Northern Central American populations


A single male from Matagalpa falls completely within the range of values for fusiformis from Costa Rica and Panama, and is very close to their average in all characters.


10. M. worthi Rehn 1955

The type series, from Lancetilla, near Tela, at sea level on the Caribbean coast of Northern Honduras, consists of 2 males and 2 females. These were supplemented with a further 7 males and 4 females from Tela itself, about 5 km from the original type locality, and all were measured and compared with the fusiformis s.l. sample.

  • — Raw data: there are numerous, probably significant, differences between the averages for the 2 populations; M. worthi has on average longer antennae, wider eyes, a very short fastigium, a higher head capsule, longer femora, a very short tegmen, and possibly longer hind tarsal segments and foot. (Contrary to Rehn's description, the interocular space is not significantly different from that of fusiformis). For most of these characters, however, the ranges overlap largely or completely. There are however 3 exceptions: the very short tegmen of worthi — at its longest only about 70% the length of the shortest record for fusiformis — is completely distinct, and the very short fastigium shows almost no overlap with the fusiformis range of values.

  • — Normalized data: these show much the same differences as the raw data. Both tegmen and fastigium are very significantly shorter than in fusiformis, and show either little overlap or none at all.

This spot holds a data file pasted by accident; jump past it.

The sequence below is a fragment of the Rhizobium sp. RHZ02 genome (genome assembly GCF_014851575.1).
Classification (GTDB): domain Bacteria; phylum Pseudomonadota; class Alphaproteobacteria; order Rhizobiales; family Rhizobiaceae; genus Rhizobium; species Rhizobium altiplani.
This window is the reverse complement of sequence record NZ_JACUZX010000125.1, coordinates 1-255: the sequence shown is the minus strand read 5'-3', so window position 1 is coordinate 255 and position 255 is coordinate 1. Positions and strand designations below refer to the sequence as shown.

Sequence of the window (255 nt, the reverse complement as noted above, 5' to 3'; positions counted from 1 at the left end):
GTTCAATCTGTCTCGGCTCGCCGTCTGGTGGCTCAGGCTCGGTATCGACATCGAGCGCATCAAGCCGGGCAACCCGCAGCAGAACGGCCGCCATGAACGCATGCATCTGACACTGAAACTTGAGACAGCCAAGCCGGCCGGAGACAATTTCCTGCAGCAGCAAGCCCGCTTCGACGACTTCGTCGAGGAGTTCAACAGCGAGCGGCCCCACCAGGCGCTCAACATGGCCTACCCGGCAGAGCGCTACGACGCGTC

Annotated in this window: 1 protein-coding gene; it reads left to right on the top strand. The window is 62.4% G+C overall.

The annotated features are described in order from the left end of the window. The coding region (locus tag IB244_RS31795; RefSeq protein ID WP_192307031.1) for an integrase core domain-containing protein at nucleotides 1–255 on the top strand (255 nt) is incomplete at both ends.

• — Shape ratios: the femoral proportions are slighty longer and slimmer, but the range overlaps completely with that of fusiformis. There is no difference between the 2 populations in ratio of foot/femur — both values are slightly larger in worthi, so the ratio remains unchanged. The eyes are significantly more protuberant on average, but the ranges overlap very largely.

Only 6 females were available. Their individual measurements were compared with the 95% limits for fusiformis (Panama and Costa Rica).

  • — Raw data: the short tegmen of all individuals falls outside the fusiformis limits. Of the remaining 83 individual measures, only 1 falls outside these limits.

  • — Normalized data: tegmen and fastigium are shorter in all individuals. Of the remaining 76 measurements, only 2 fall outside the fusiformis range (a longer antennal flagellum and a longer body).

  • — Shape ratios: in 5 of the 6 individuals, the ratio fastigium L/B is shorter than the lower limit for fusiformis.

[It may be remarked here that Rehn's (1955) published measurements of the type series of worthi are unusually inaccurate, being uniformly too large, by up to 10%. His paper gives the impression that worthi is a larger species than fusiformis, but there is in fact no significant difference in either P or L. F is significantly longer on average in worthi, but the ranges overlap almost completely.]